Depression Is Serious Effect of Racism on Children and Youth

Two school girls (11-12) whispering and laughing at another girl (12-13), focus on front girl
Chris Whitehead / Getty Images

It’s often said that children don’t see race, but that’s far from true; they not only see race but also feel the effects of racism, which can manifest as depression. Even pre-schoolers notice racial differences between groups, and as children age, they tend to separate themselves into race-based cliques, making some students feel alienated.

More problems arise when children use racial stereotypes to bully their classmates. Being ridiculed, ignored or slighted because of race has a detrimental effect on children. Studies show that encountering racial bigotry can lead children to suffer from depression and behavioral problems. Racism can even lead teens and young adults to drop out of school. Sadly, the racial discrimination children experience doesn’t exclusively involve their peers, as adults are perpetrators too. The good news is that children with strong support systems can overcome the challenges racial bigotry presents.

Racism, Depression, and Black and Latino Youths

A 2010 study of 277 children of color presented at the Pediatric Academic Societies meeting in Vancouver revealed a strong link between racial discrimination and depression. Roughly two-thirds of the study subjects were black or Latino, while another 19 percent were multiracial. Study lead Lee M. Pachter asked the youths if they’d been discriminated against in 23 different ways, including being racially profiled while shopping or called offensive names. Eighty-eight percent of the kids said they had indeed experienced racial discrimination.

Pachter and his team of researchers also surveyed the children about their mental health. They found that racism and depression go hand in hand. “Not only do most minority children experience discrimination, but they experience it in multiple contexts: in schools, in the community, with adults and with peers,” Pachter said. “It’s kind of like the elephant in the corner of the room. It’s there, but nobody really talks about it. And it may have significant mental and physical health consequences in these children’s lives.”

Overcoming Bigotry and Depression

The results of a five-year study conducted by researchers in California, Iowa, and Georgia found that racism can lead to depression and behavioral problems. In 2006, the study of more than 700 black youth appeared in the publication of Child Development. The researchers determined that children who’d endured name-calling, race-based insults, and stereotyping were more likely to report trouble sleeping, mood swings, and difficulty concentrating, according to ABC News. Black boys victimized by racism were also more likely to get into fights or shoplift.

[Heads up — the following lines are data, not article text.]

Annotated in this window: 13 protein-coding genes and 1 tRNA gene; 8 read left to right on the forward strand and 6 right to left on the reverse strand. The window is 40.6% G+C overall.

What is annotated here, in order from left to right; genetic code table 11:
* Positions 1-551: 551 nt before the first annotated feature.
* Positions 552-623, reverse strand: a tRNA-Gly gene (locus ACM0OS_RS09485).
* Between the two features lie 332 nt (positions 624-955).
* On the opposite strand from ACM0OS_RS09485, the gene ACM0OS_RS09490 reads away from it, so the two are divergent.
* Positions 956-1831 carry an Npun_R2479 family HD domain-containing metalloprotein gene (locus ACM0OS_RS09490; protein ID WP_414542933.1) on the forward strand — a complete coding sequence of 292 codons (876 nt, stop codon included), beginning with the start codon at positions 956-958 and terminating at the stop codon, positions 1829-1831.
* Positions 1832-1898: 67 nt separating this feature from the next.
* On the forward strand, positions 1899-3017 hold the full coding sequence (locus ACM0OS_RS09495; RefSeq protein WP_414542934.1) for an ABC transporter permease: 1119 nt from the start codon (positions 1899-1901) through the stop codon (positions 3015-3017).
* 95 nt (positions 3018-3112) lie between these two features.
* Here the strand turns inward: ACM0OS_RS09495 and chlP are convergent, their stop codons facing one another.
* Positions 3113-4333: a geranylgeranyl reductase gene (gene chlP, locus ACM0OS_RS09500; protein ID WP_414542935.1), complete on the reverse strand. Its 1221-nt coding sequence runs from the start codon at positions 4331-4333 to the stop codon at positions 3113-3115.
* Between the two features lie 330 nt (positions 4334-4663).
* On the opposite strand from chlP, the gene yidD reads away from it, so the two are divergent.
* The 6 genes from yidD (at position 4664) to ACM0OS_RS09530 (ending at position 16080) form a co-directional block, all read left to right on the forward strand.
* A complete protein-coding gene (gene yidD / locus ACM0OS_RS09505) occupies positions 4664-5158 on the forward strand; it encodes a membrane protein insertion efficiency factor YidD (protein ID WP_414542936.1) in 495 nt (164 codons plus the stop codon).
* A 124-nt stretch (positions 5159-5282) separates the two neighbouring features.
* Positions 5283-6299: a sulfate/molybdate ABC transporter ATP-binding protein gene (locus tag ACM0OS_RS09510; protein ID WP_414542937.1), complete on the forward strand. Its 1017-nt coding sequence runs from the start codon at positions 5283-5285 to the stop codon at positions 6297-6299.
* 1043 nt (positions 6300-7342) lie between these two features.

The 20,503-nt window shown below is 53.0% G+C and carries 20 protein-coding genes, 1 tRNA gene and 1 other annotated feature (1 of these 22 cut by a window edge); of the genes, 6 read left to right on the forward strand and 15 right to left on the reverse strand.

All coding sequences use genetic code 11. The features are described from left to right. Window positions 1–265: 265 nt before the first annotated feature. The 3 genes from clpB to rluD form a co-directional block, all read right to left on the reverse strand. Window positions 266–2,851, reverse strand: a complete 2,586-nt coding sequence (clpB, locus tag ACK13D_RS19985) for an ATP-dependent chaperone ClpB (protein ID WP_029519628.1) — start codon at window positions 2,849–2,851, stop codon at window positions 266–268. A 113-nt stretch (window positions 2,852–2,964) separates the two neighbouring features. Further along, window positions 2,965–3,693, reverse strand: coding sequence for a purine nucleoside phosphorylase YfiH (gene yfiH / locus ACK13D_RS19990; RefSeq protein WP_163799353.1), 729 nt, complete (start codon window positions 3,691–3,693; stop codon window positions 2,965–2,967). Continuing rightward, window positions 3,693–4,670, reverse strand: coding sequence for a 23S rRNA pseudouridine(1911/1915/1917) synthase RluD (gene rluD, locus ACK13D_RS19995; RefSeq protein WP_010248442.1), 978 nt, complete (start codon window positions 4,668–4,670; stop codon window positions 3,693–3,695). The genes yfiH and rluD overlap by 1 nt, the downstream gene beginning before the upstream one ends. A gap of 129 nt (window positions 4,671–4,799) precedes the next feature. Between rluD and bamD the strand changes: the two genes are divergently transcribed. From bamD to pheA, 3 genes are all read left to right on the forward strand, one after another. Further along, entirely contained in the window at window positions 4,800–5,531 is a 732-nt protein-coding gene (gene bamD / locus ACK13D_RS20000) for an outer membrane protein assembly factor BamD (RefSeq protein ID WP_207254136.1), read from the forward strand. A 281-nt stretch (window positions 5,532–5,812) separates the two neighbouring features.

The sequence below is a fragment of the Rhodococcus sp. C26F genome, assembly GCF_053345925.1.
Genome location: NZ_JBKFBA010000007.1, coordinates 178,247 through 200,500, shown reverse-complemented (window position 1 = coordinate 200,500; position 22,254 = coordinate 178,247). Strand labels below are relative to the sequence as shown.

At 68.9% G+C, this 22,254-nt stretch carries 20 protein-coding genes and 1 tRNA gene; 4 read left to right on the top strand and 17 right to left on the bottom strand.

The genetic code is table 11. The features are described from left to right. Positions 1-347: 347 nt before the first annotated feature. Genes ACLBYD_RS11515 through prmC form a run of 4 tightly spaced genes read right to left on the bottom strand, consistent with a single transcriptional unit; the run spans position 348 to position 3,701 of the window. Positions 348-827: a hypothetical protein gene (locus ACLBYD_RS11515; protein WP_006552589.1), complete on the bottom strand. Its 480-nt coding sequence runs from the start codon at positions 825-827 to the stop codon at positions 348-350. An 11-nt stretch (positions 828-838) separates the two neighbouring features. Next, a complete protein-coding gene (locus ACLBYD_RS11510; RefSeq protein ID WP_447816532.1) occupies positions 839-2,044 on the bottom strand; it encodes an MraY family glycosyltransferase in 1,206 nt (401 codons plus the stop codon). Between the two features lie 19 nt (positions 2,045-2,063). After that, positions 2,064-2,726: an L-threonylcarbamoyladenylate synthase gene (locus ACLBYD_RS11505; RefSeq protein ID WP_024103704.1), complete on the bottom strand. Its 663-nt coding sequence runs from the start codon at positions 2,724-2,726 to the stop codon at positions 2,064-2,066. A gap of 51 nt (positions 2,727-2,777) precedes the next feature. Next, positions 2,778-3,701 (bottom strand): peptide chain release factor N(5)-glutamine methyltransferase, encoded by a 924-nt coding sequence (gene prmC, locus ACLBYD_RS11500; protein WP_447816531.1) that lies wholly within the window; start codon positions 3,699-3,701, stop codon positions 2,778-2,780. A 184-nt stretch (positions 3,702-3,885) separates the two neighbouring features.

The silver lining, however, is that children with supportive parents, friends, and teachers weathered the challenges of racism much better than their peers lacking such support networks. “The outlook was brighter, though, for children whose homes, friends, and schools protected them from discrimination’s negative influences,” said Gene Brody, the study’s lead researcher, in a press release. “Children, whose parents stayed involved in their lives, kept track of their whereabouts, treated them with warm affection, and communicated clearly with them, were less likely to develop problems due to their experiences with discrimination.”

Racism as a Source of Depression in Young Adults

Teenagers and young adults are not immune to the effects of racism. According to the University of California, Santa Cruz, college students who experience racism might feel like outsiders on campus or pressure to prove the stereotypes about their racial group wrong. They might also suspect that they’re being treated differently because of race and consider dropping out of school or transferring to another school to alleviate their symptoms of depression and anxiety.

With one university after another making headlines in recent years when students organize parties with racially offensive themes, it’s likely that today’s students of color feel even more vulnerable on campus than their predecessors did. Hate crimes, racist graffiti, and small numbers of minority groups in the student body may make a young adult feel completely alienated in academia.

UCSC asserts that it’s important for students of color to practice good self-care to prevent racism from sending them into a depression. “It may sometimes be hard to resist using unhealthy ways to cope, such as using drugs and alcohol excessively or isolating oneself from the broader community,” according to UCSC. “Taking good care of your physical, mental, and spiritual health will leave you better equipped to cope with the stress of bias, and make empowered choices for yourself.”